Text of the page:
Brilliant, delightful and gently insane, "Andy's Fun House" escapes from the vaults of Television Past tonight after 20 years in hiding. The special, originally produced in 1977 and rerun in 1980, stars and epitomizes Andy Kaufman--conceptual comedian, performance artist and one of the most untamed comic minds ever to run riot on Le Tube.
Kaufman found humor where others dared not even look for it. Surely then he'd be amused at his own current rebirth on television and in the movies. When Kaufman died in 1984 at age 35, he was so established as a hoaxer that many people thought reports of his death were part of his own practical joke.
Perhaps Andy, Elvis and Jim Morrison will all come back together someday from wherever it is they've been. Alas, the odds are against it.
Spearheading the outburst of neo-Kaufmania is the release of "Man on the Moon," a movie biography that opens Wednesday at a theater near me. Though not near enough. Probably at one near you, too.
At the same time, cable's TV Land, sister network to Nick at Nite, is staging a marathon of Kaufman's TV work today through Wednesday. "Andy's Fun House," Kaufman's only starring network special, is part of that. It airs at 9 tonight, again at 1 a.m., then again Wednesday in prime time at 9. Most of the rest of the marathon consists of episodes from the hit sitcom "Taxi," on which Kaufman played the innocent immigrant mechanic Latka Gravas.
Danny DeVito, mean Louie on "Taxi," hosts the marathon. In October, editors of TV Guide idiotically chose DeVito's Louie as TV's "greatest character ever" in one of those infernal lists they're always making. By rational standards, Louie would be in the Top 20 at best, and Lucy of course would be No. 1.
Anyway, DeVito appears in "Man on the Moon" and his company, Jersey Films, produced the picture. So yes, in a way, it's all a big gimmick to promote the movie. But it is also a chance to see Andy Kaufman, Comedian of Mystery, working without a net once again.
"Andy's Fun House" begins with Kaufman sitting in an easy chair in front of a TV set and explaining that ABC gave him $100,000 to produce a TV special but "I went on vacation with the money and now I have nothing left." Thus, he says, the entire special will consist of him watching TV. He looks thoroughly ashamed of himself.
Even this special has its own little myths. When first aired, it occupied a 90-minute late-night slot, part of a series ABC called "The Wide World of Entertainment." The subsequent airing in prime time was only an hour. Rumor has it that what got edited out was nearly 30 minutes of Andy staring at the TV set, intentionally keeping the joke going far longer than it should have. But spokespersons for TV Land say no, not true. Whatever was cut out to make the one-hour version, it wasn't half an hour of Andy staring.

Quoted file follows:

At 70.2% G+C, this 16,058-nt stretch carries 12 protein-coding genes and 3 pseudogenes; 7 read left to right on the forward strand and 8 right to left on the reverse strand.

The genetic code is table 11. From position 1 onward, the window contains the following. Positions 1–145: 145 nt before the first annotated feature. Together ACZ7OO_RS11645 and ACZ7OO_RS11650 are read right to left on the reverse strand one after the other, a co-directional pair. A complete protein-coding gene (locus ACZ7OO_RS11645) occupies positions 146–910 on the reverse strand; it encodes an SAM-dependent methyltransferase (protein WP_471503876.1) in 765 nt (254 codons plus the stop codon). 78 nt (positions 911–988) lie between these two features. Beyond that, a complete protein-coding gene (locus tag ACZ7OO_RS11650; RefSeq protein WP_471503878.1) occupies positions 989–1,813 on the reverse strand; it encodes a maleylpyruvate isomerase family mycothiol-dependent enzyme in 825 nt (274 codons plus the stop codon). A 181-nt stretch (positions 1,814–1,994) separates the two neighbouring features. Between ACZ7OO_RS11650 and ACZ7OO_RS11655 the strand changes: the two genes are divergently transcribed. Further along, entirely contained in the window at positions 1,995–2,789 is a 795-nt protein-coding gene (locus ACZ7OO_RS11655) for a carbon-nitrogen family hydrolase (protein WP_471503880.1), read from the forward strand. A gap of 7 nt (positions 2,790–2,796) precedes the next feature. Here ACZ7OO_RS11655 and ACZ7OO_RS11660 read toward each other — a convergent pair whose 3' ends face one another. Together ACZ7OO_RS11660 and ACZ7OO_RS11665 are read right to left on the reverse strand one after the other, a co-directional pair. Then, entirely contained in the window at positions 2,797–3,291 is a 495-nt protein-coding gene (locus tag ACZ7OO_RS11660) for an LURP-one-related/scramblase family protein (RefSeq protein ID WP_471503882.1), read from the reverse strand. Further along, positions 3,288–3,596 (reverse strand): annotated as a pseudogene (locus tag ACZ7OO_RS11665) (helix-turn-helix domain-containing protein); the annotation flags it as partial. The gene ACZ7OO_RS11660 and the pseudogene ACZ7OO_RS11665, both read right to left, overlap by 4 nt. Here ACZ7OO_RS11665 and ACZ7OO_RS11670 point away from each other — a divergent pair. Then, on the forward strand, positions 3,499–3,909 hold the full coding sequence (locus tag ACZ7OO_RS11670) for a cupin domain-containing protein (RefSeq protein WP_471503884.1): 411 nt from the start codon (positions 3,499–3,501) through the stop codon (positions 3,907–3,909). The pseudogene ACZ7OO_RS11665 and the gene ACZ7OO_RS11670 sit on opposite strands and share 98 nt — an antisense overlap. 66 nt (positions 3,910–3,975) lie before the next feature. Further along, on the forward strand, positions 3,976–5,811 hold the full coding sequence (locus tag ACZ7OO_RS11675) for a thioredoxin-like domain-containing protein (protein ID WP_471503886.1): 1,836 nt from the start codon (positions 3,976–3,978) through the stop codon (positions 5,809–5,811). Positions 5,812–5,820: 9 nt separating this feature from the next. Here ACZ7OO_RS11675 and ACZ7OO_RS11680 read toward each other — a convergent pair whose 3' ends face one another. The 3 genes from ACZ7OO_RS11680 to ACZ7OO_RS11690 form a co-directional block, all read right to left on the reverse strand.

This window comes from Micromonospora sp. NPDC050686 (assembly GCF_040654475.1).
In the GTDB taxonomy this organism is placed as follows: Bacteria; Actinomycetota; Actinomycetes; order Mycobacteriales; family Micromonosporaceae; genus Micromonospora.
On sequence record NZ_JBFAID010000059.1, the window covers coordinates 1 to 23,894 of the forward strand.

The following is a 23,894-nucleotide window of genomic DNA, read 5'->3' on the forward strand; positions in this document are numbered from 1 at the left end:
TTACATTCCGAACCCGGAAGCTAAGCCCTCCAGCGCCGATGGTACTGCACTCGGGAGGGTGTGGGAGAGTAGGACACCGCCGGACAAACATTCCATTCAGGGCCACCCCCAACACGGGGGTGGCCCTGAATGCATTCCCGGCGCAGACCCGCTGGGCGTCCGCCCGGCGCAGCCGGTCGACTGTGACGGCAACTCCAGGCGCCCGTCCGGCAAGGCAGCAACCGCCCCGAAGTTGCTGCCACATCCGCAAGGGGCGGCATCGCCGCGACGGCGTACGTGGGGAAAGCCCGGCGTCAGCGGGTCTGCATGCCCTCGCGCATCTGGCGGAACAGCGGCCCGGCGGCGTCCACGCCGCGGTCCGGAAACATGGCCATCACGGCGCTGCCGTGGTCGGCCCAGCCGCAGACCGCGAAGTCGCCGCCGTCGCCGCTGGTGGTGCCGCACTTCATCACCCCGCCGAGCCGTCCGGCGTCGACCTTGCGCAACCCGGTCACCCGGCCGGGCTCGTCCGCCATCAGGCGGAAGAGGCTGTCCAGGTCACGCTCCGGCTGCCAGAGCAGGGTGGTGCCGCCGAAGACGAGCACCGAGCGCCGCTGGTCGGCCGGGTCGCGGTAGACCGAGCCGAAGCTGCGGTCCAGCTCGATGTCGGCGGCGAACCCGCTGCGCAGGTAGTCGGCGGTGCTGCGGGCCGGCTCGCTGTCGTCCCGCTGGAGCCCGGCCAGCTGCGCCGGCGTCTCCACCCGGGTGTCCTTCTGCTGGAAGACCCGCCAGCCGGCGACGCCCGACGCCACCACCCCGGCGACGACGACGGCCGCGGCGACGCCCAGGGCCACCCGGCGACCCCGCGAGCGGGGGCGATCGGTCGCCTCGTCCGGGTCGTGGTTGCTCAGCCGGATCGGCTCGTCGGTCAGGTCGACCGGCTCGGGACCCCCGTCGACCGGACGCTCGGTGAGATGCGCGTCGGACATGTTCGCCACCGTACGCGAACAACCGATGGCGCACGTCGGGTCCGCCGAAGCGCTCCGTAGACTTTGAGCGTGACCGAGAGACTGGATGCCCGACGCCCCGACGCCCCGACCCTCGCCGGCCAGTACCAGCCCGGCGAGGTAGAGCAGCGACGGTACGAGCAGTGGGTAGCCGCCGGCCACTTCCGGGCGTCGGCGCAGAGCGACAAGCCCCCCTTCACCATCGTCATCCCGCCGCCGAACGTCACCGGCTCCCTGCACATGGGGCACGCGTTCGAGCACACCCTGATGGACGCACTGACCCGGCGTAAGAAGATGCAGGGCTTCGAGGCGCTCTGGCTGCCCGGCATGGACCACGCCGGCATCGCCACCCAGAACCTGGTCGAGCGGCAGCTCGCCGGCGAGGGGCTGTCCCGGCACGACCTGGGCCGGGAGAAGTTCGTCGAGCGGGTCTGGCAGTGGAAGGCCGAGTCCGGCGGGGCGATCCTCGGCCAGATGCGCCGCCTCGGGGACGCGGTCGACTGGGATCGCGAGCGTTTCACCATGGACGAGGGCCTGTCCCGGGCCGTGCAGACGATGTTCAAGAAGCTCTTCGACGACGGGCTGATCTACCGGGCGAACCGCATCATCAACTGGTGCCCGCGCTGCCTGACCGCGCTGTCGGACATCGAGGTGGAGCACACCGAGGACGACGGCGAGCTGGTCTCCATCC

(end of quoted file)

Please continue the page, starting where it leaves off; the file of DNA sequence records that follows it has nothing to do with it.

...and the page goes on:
It's this short version that TV Land is airing. Its actual running time without commercials is 54 minutes, whereas on cable and now even on broadcast TV, "hour-long" shows only amount to 44 minutes of program material. So TV Land will let Andy's special slop over, as it were, past the one-hour mark.
Now at the risk of boring you--oh, I already have! But isn't it appropriate that a piece about Andy Kaufman also be pointlessly excessive? After all, there's lots I have left out. "In the beginning, God created the heaven and the earth," for instance. That's relevant to the story at hand but judicious self-restraint and years of experience in journalism resulted in it being omitted. Also, some horrid editor would have taken it out anyway.
You'd read much more about editors except that they edit the stories before you see them.
Oh--Andy Kaufman. Right. He was awesome.
Kaufman didn't just entertain audiences, he made them complicitous in his goofy ruses. On "Saturday Night Live," where he first got national attention, he would repeatedly leave viewers wondering where "the act" ended and reality began. He would offer some lame piece of naive comedy, break down crying when the audience didn't laugh, then cry more loudly when they laughed (more loudly) at his crying, then turn the crying into a rhythmic chant that became part of a musical number.
For Andy Kaufman, apparently, all of life was his act, even private moments. If he was "crazy" as the word is usually used, he was able to channel that craziness into not just entertainment but art.
Once "Andy's Fun House" gets moving, Kaufman does a monologue in which all the jokes have punch lines so unfunny they're funny ("Wait for the punch," he tells the crowd). He does impressions of Archie Bunker and Ed Sullivan meant to look amateurish. But then he launches into an impression of Elvis Presley singing "Treat Me Nice" that is masterly and inspired.
When the impression ends, Andy--now wearing a T-shirt embroidered with "I Love Grandma"--tells the audience with his usual disingenuous charm: "So far, everything I've done for you--really, I was only fooling." That also goes, however, for everything that follows, including an adorable interview with Cindy Williams, then starring on "Laverne & Shirley." He insists she sing "Mack the Knife" even though she doesn't know the words.
The highlight of the hour is when Andy sits down for a chat with his childhood idol, the first image he ever remembers seeing on TV, Howdy Doody, superstar marionette. It's heavenly, sublime, off the wall and yet just right, a fated rendezvous radiant with resonance.
"Andy's Fun House" was like nothing else on the air when it was first shown in 1977. It still is--madness and greatness from beginning to end.
CAPTION: The inspired lunacy of Andy Kaufman's 1977 special is revealed on the TV Land cable channel.